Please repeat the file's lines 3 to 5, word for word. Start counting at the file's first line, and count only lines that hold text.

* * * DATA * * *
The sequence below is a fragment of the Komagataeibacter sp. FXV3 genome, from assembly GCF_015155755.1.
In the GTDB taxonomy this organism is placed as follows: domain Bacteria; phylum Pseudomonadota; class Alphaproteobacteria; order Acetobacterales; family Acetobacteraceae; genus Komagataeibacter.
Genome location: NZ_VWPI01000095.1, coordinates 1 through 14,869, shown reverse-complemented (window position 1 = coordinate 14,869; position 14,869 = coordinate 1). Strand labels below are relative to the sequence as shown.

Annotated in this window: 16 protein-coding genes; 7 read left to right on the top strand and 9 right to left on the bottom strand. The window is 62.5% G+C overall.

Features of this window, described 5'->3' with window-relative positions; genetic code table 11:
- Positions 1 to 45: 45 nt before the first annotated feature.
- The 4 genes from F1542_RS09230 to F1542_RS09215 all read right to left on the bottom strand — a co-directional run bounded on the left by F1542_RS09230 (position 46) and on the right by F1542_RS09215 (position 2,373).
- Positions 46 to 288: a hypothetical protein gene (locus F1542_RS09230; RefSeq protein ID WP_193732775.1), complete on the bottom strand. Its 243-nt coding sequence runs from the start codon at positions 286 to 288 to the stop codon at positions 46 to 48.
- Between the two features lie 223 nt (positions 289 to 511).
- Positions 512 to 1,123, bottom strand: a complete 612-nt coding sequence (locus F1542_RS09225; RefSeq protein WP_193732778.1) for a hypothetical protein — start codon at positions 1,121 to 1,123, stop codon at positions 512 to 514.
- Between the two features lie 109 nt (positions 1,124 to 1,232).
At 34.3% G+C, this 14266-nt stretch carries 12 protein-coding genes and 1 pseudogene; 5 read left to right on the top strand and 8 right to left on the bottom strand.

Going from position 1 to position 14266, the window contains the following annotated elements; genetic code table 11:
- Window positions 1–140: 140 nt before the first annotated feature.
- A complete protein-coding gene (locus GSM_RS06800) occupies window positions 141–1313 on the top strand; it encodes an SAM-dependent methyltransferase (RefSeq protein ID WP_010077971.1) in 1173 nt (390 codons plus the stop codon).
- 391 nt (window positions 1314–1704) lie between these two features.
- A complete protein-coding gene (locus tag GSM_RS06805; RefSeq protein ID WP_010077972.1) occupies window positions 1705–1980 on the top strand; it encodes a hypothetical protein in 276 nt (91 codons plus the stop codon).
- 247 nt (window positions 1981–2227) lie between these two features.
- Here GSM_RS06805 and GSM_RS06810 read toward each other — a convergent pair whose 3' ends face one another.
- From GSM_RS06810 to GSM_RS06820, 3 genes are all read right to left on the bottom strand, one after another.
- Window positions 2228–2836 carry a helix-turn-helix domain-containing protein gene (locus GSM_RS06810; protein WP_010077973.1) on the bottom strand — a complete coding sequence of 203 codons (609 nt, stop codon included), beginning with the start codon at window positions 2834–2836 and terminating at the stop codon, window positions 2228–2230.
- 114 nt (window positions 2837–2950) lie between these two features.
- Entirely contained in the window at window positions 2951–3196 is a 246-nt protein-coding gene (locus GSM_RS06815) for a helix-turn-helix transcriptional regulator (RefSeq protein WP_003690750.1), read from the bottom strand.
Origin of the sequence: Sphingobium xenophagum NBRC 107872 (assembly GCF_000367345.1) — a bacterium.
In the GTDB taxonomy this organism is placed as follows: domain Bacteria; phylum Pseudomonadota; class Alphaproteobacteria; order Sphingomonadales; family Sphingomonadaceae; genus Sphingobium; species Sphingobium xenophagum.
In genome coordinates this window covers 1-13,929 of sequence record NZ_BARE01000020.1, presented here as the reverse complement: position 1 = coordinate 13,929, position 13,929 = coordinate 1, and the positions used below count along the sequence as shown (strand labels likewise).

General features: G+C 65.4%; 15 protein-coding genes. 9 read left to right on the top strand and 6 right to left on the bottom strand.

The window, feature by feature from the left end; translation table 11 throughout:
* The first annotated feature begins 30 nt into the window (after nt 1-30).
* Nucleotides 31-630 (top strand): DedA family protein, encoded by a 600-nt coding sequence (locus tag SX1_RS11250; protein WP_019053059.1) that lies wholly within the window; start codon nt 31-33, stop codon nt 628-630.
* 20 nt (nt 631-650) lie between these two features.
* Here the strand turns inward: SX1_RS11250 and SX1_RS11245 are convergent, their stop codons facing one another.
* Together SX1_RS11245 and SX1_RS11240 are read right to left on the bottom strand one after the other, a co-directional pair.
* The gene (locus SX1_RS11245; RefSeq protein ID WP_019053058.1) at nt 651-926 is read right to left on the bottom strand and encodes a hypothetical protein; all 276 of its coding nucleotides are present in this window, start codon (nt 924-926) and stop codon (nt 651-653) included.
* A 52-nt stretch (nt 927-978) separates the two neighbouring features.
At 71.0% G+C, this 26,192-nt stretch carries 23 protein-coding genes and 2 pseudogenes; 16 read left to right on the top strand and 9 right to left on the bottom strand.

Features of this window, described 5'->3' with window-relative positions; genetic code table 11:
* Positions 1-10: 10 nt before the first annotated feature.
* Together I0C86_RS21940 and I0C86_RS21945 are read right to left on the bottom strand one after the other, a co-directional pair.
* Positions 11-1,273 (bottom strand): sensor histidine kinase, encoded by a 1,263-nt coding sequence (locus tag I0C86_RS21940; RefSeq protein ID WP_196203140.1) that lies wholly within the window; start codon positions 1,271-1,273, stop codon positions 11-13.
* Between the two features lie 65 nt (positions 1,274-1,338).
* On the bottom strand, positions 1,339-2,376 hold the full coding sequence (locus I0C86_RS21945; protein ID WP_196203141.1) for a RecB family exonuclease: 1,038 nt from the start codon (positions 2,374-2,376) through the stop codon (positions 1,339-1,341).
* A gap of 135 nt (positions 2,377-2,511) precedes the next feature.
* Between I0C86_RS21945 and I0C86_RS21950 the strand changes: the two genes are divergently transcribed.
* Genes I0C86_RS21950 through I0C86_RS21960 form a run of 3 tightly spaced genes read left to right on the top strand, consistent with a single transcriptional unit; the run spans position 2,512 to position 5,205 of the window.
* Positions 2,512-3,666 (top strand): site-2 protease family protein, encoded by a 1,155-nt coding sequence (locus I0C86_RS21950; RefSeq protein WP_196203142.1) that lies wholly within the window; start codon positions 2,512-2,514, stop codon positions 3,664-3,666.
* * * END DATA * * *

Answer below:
Genome location: NZ_VWPI01000095.1, coordinates 1 through 14,869, shown reverse-complemented (window position 1 = coordinate 14,869; position 14,869 = coordinate 1). Strand labels below are relative to the sequence as shown.

Annotated in this window: 16 protein-coding genes; 7 read left to right on the top strand and 9 right to left on the bottom strand. The window is 62.5% G+C overall.

Features of this window, described 5'->3' with window-relative positions; genetic code table 11: